As you may know, I’ve suggested that you call yourself a “marketing copywriter”, because the term “copywriting” is being thrown around lavishly and applied to any text, rather than sales writing alone. That said, over the past couple of weeks, I’ve been contacted by several writers who want to get into copywriting.
The most common question is: how long does it take to build a copywriting business?
As I said in this article:
Although it took me years, it won’t take you nearly as long to set up your business. I started writing copy way before the Web; communications was via phone, fax and postal mail. Those of my students who have marketing and writing experience have set up their business and have money coming in within a month.
You want to build a marketing copywriting business…
Copywriting is selling. I shared my PFA formula in this article:
Here’s the simplest copywriting formula ever, PFA. Once you learn it, you can manage any copywriting task:
Oddly enough that same PFA formula works to get business.
You find prospective clients who have a problem, you let them know you can fix it, and then you ask for their business.
So, who do you know who wants to sell something? Local organizations are often happy hunting grounds for new copywriters. Go to your local library, and ask whether they have a book, or a database, of local organizations. Depending on where you live, there will be just a few organizations, or dozens of them.
Sit down, and either pick up the phone and call people, or send email messages. The more people you contact, the better.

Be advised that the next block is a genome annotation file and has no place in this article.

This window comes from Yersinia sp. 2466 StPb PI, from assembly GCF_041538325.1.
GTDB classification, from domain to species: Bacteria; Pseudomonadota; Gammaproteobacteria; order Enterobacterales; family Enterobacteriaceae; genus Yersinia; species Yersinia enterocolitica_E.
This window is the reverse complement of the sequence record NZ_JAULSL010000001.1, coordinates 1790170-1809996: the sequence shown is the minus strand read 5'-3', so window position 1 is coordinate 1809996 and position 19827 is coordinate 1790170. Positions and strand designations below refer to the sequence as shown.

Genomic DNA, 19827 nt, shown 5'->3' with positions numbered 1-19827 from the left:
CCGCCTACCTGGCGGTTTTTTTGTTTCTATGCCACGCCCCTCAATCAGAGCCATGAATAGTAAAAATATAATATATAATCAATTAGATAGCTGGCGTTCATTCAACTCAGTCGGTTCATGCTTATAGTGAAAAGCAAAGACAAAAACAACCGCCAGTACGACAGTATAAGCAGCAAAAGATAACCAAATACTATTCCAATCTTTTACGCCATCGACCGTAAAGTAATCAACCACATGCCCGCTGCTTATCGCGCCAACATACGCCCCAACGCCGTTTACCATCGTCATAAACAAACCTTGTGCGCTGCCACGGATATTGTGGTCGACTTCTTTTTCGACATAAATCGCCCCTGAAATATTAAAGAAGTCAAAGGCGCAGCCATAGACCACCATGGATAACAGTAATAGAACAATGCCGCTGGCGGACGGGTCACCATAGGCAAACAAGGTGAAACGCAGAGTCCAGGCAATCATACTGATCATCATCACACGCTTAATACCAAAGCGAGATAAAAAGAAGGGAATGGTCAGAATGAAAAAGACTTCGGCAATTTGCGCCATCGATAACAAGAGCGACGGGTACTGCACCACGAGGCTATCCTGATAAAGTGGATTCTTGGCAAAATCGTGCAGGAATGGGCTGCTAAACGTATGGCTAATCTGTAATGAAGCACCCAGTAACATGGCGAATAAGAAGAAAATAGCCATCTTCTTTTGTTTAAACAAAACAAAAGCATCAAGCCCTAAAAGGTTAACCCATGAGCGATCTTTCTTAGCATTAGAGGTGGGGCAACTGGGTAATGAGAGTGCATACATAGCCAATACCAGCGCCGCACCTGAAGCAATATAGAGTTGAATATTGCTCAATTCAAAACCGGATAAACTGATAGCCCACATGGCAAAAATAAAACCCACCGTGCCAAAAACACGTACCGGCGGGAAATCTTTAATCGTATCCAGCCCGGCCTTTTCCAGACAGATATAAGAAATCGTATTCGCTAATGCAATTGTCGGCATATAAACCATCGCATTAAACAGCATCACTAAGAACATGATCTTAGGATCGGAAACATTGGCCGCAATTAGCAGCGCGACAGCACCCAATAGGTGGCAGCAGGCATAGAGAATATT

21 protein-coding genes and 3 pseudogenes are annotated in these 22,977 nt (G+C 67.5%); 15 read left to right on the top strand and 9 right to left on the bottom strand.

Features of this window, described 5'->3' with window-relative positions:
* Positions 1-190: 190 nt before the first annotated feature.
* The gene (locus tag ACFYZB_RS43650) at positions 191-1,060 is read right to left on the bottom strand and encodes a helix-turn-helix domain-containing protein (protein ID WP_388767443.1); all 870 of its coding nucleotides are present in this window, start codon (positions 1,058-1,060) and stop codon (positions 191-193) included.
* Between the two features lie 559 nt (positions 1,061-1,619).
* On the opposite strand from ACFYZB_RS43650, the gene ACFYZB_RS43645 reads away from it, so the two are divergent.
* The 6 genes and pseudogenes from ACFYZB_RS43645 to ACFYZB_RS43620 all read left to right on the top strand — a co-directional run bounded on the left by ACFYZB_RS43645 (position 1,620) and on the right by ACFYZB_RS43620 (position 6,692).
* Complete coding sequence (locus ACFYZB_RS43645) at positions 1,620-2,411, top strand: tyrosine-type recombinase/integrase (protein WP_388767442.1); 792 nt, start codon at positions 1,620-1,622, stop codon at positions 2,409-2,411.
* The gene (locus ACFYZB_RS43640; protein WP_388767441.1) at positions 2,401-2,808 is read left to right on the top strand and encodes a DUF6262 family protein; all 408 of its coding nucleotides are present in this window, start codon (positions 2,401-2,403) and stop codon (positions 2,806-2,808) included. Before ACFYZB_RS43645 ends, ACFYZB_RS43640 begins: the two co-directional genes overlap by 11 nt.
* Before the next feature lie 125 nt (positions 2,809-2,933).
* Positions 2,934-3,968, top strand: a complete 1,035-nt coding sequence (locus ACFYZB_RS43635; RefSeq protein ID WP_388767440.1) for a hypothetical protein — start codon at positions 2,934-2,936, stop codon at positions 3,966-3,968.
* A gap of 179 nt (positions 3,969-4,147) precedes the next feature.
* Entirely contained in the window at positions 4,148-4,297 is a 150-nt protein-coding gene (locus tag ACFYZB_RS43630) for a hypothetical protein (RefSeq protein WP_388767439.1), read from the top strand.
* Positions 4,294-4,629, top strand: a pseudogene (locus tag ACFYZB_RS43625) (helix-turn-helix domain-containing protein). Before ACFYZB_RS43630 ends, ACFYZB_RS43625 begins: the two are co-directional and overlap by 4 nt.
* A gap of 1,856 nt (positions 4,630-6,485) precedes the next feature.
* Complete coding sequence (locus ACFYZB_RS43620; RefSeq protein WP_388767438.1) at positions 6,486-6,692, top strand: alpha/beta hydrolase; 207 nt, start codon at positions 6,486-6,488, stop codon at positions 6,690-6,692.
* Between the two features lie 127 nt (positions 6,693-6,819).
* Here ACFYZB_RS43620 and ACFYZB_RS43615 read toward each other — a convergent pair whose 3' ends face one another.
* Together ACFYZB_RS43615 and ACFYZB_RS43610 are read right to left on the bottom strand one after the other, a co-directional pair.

Should you work for free when you’re launching your business?
I have a simple rule: if it’s free, it’s for me. In other words the only free writing I do is promotional writing for my own business. I belong to several organizations however, and I occasionally do pro bono promotional material for them.
A tip: never, ever, EVER write for free on spec.
Here’s what I mean by that. Someone has contacted you, and the person wants you to do some work on spec, or as a “trial”. Delete those communications. Or you’ve seen an ad somewhere, and the poster says he’s giving copywriters a test, or a trial, or similar. If you spot such an ad, click away immediately.
That said, when you’re just starting out, you can OFFER to do something gratis. Or you can just do it, letting virtue be its own reward… Well, virtue, and a writing sample for your portfolio.
For example, let’s say you’ve spotted an advertisement in a magazine, and it’s a horrid ad. Rewrite the copy. You can send your version of the copy along to the company which is promoting the product if you wish. Or just keep both versions — the published one, and your version — in your portfolio, to act as a sample of what you can do with a piece of copy.
So, in summary; it can take you very little time to start getting copywriting clients, and making money. When I’ve discussed this with other copywriters, or with my students, it can take a month before you start working regularly with clients. Have fun!
I adore copywriting, it’s a fascinating career, and each and every client is different.
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